there are some after market remotes where you press once and the remote will
    keep the button pressed untill you press it again.
    aussie bongo, Jun 25, 2006
    #4
  5. Tim

    Roy G Guest

    "Tim" <no > wrote in message
    news:IsBng.91333$...
    > Hi
    >
    > I've been looking into long night time exposures and it looks as if my
    > only option with this camera is to get a ML-L3 remote control
    >
    > I assume you press it once to open and once to close the shutter when it's
    > on the bulb setting in manual mode
    >
    > Can anyone tell me if this is right or are there better/different ways of
    > doing this
    >
    > TIA
    >
    > Tim

    Hi.

    If it is on a solid tripod, and you are making lo-ong exposures, you can
    still do it the old fashioned way.

    Hold something dark in front of the lens, open the shutter by pressing the
    button. Wait for vibrations to die down and then remove the dark object
    which was in front of the lens. And vice versa when ready to end the
    exposure.

    It works for Digital and Film Cameras, but be aware that Digital have some
    peculiarities about very long exposures.

    Roy G
    Roy G, Jun 25, 2006
    #5
  6. Tim

    sid derra Guest

    "aussie bongo" <> wrote in message
    news:9CCng.15150$...
    >
    > "Bill" <> wrote in message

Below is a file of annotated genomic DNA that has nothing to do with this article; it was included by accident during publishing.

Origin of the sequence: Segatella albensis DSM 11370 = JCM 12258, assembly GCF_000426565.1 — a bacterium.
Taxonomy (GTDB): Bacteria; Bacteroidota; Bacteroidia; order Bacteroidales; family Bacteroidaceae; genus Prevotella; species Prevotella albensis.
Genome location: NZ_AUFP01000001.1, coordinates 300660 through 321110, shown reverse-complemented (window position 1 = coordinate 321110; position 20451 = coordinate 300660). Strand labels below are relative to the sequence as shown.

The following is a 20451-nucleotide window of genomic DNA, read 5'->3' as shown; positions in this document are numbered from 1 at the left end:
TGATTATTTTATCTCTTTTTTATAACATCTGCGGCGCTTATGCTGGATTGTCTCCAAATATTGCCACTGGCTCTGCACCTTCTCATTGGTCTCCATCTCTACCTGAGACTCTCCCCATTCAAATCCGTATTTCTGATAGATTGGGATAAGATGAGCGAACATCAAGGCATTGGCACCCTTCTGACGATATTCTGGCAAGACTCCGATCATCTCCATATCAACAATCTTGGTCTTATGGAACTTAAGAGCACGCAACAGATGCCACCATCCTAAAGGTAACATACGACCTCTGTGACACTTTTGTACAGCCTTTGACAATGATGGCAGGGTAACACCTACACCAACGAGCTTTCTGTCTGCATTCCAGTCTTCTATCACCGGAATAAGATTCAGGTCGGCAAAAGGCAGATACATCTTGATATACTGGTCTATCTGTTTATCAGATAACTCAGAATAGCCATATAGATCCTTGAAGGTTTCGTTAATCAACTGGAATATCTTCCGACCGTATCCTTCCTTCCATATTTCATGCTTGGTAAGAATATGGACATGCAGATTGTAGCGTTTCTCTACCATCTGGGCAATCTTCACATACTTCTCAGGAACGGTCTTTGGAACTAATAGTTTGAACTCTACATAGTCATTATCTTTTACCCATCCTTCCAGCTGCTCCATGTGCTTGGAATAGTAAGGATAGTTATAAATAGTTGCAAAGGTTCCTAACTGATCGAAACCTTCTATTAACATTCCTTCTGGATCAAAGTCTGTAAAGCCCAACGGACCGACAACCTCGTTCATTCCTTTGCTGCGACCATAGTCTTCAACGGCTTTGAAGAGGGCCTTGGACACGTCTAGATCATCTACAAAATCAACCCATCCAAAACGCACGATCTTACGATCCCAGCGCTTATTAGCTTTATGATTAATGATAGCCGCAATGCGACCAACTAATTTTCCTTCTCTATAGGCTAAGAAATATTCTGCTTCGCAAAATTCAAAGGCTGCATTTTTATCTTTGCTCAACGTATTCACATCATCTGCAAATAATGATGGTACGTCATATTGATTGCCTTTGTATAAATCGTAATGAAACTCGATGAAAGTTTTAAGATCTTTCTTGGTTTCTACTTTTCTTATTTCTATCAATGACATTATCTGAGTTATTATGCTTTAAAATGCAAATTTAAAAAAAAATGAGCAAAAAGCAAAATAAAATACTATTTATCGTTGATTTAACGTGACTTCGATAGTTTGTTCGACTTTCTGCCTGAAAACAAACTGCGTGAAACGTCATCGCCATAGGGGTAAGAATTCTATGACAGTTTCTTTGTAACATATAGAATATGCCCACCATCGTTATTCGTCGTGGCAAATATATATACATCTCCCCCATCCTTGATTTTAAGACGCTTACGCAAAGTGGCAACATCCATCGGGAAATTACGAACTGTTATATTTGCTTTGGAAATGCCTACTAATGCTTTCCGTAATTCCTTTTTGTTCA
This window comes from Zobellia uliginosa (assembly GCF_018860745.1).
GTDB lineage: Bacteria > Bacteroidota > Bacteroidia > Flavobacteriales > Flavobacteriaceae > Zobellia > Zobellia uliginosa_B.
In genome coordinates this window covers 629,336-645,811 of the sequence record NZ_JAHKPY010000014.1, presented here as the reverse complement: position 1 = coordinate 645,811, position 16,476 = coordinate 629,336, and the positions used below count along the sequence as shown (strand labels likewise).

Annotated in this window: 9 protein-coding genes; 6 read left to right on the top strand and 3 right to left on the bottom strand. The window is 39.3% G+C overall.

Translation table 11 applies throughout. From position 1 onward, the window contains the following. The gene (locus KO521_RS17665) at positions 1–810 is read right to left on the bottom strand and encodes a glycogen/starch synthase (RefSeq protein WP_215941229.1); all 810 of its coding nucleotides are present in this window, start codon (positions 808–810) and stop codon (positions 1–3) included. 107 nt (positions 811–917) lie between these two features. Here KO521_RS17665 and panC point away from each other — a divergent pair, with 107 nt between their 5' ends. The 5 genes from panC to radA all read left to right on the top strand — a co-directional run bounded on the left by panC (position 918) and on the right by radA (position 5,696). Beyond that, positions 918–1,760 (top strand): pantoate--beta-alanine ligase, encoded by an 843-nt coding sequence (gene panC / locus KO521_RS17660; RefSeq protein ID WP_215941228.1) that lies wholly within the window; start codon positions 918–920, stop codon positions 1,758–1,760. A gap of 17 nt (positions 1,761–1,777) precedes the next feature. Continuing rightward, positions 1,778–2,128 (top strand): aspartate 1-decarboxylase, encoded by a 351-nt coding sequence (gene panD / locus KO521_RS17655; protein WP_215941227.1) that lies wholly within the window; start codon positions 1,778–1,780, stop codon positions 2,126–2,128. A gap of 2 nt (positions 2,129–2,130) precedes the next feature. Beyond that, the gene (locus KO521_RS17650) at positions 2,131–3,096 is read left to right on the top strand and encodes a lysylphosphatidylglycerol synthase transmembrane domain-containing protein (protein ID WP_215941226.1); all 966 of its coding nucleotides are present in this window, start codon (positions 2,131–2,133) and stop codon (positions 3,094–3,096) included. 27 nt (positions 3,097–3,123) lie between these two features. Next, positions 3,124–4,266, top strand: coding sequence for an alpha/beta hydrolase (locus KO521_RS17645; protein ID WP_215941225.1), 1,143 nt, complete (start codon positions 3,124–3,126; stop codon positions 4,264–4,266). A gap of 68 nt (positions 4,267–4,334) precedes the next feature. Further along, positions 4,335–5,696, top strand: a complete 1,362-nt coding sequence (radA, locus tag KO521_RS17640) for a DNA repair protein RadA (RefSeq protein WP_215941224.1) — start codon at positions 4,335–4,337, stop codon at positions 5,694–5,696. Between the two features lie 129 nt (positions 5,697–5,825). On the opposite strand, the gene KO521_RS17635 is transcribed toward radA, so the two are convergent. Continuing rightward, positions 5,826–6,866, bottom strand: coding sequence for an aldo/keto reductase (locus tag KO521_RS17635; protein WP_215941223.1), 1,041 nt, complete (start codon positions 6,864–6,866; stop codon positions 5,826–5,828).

> news:...
    >> "Tim" <no > wrote:
    >>
    >>>I've been looking into long night time exposures and it looks as if my
    >>>only
    >>>option with this camera is to get a ML-L3 remote control

    >
    >
    > snipped
    >
    >
    >>>I assume you press it once to open and once to close the shutter when
    >>>it's
    >>>on the bulb setting in manual mode

    >>

    >
    >
    > i think you will find it is the same as the D50. you press the button and
    > have to hold it down all the time you are taking the shot.


    id have to double check with the d50 (too lazy to get out of bed right now
    :p), but on the d70 it definitely is NOT like this. press once to open,
    press again to close the shutter.
    sid derra, Jun 26, 2006
    #6
  7. Tim

    Guest

    Tim wrote:
    > Hi
    >
    > I've been looking into long night time exposures and it looks as if my only
    > option with this camera is to get a ML-L3 remote control
    >
    > I assume you press it once to open and once to close the shutter when it's
    > on the bulb setting in manual mode
    >
    > Can anyone tell me if this is right or are there better/different ways of
    > doing this
    >
    > TIA
    >
    > Tim


    You are correct, however the explanation of how to use the D70s in
    "Bulb" mode is on pgs 82-83 in the manual. And there is no cable
    release for this camera that I'm aware of. So you can either press the
    shutter release to open and then to close the shutter or use the ML-L3
    remote to open open and then release it. BTW, if you have a Vibration
    Reduction lens, turn off the VR feature or you will get noise in the
    exposure...I learned this the hard way.

    Some longer exposure shots w/ the D70s (not w/ remote, BTW):

    http://www.pbase.com/sirchandestroy/birmingham_at_night
    , Jun 27, 2006
    #7
  8. Tim

    Bill Guest

    wrote:

    >You are correct, however the explanation of how to use the D70s in
    >"Bulb" mode is on pgs 82-83 in the manual. And there is no cable
    >release for this camera that I'm aware of.


    FYI:

    The D70s model introduced a new cable release design that the older D70
    model lacked.
    Bill, Jun 27, 2006
    #8
  9. On Sun, 25 Jun 2006 19:27:36 GMT, in rec.photo.digital "Tim" <no
    > wrote:

    >Hi
    >